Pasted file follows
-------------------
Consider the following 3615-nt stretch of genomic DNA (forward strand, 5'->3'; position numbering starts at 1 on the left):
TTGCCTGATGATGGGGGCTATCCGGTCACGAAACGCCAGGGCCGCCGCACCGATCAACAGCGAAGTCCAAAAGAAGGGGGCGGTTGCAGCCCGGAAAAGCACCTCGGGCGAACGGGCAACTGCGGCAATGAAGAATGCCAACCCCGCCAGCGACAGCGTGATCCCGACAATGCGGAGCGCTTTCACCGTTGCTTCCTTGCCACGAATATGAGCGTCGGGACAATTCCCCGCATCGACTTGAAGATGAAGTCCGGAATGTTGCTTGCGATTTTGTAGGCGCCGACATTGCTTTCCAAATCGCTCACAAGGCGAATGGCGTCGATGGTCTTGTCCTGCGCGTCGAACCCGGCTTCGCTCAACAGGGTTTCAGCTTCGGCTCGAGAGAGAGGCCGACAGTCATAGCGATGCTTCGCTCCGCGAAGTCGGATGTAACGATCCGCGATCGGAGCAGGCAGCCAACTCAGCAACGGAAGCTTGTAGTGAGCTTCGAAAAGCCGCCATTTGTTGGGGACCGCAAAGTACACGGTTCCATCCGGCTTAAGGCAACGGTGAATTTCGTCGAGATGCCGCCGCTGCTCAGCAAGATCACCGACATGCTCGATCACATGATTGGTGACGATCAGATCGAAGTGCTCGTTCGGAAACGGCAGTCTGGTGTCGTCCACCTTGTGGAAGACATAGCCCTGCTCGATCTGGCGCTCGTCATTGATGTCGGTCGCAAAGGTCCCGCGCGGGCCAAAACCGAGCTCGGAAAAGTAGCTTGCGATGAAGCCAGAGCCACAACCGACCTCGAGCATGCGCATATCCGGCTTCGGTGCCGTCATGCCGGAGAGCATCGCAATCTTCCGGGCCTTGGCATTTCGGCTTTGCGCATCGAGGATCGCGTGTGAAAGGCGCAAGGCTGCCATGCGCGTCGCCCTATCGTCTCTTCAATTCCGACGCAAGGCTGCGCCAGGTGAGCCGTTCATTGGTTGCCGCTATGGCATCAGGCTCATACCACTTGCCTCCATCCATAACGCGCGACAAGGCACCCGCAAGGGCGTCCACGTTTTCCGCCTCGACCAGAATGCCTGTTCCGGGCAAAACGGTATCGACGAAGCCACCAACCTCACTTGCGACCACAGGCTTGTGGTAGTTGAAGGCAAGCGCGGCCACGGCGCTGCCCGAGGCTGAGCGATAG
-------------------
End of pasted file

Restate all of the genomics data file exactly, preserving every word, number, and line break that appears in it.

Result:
Consider the following 3615-nt stretch of genomic DNA (forward strand, 5'->3'; position numbering starts at 1 on the left):
TTGCCTGATGATGGGGGCTATCCGGTCACGAAACGCCAGGGCCGCCGCACCGATCAACAGCGAAGTCCAAAAGAAGGGGGCGGTTGCAGCCCGGAAAAGCACCTCGGGCGAACGGGCAACTGCGGCAATGAAGAATGCCAACCCCGCCAGCGACAGCGTGATCCCGACAATGCGGAGCGCTTTCACCGTTGCTTCCTTGCCACGAATATGAGCGTCGGGACAATTCCCCGCATCGACTTGAAGATGAAGTCCGGAATGTTGCTTGCGATTTTGTAGGCGCCGACATTGCTTTCCAAATCGCTCACAAGGCGAATGGCGTCGATGGTCTTGTCCTGCGCGTCGAACCCGGCTTCGCTCAACAGGGTTTCAGCTTCGGCTCGAGAGAGAGGCCGACAGTCATAGCGATGCTTCGCTCCGCGAAGTCGGATGTAACGATCCGCGATCGGAGCAGGCAGCCAACTCAGCAACGGAAGCTTGTAGTGAGCTTCGAAAAGCCGCCATTTGTTGGGGACCGCAAAGTACACGGTTCCATCCGGCTTAAGGCAACGGTGAATTTCGTCGAGATGCCGCCGCTGCTCAGCAAGATCACCGACATGCTCGATCACATGATTGGTGACGATCAGATCGAAGTGCTCGTTCGGAAACGGCAGTCTGGTGTCGTCCACCTTGTGGAAGACATAGCCCTGCTCGATCTGGCGCTCGTCATTGATGTCGGTCGCAAAGGTCCCGCGCGGGCCAAAACCGAGCTCGGAAAAGTAGCTTGCGATGAAGCCAGAGCCACAACCGACCTCGAGCATGCGCATATCCGGCTTCGGTGCCGTCATGCCGGAGAGCATCGCAATCTTCCGGGCCTTGGCATTTCGGCTTTGCGCATCGAGGATCGCGTGTGAAAGGCGCAAGGCTGCCATGCGCGTCGCCCTATCGTCTCTTCAATTCCGACGCAAGGCTGCGCCAGGTGAGCCGTTCATTGGTTGCCGCTATGGCATCAGGCTCATACCACTTGCCTCCATCCATAACGCGCGACAAGGCACCCGCAAGGGCGTCCACGTTTTCCGCCTCGACCAGAATGCCTGTTCCGGGCAAAACGGTATCGACGAAGCCACCAACCTCACTTGCGACCACAGGCTTGTGGTAGTTGAAGGCAAGCGCGGCCACGGCGCTGCCCGAGGCTGAGCGATAG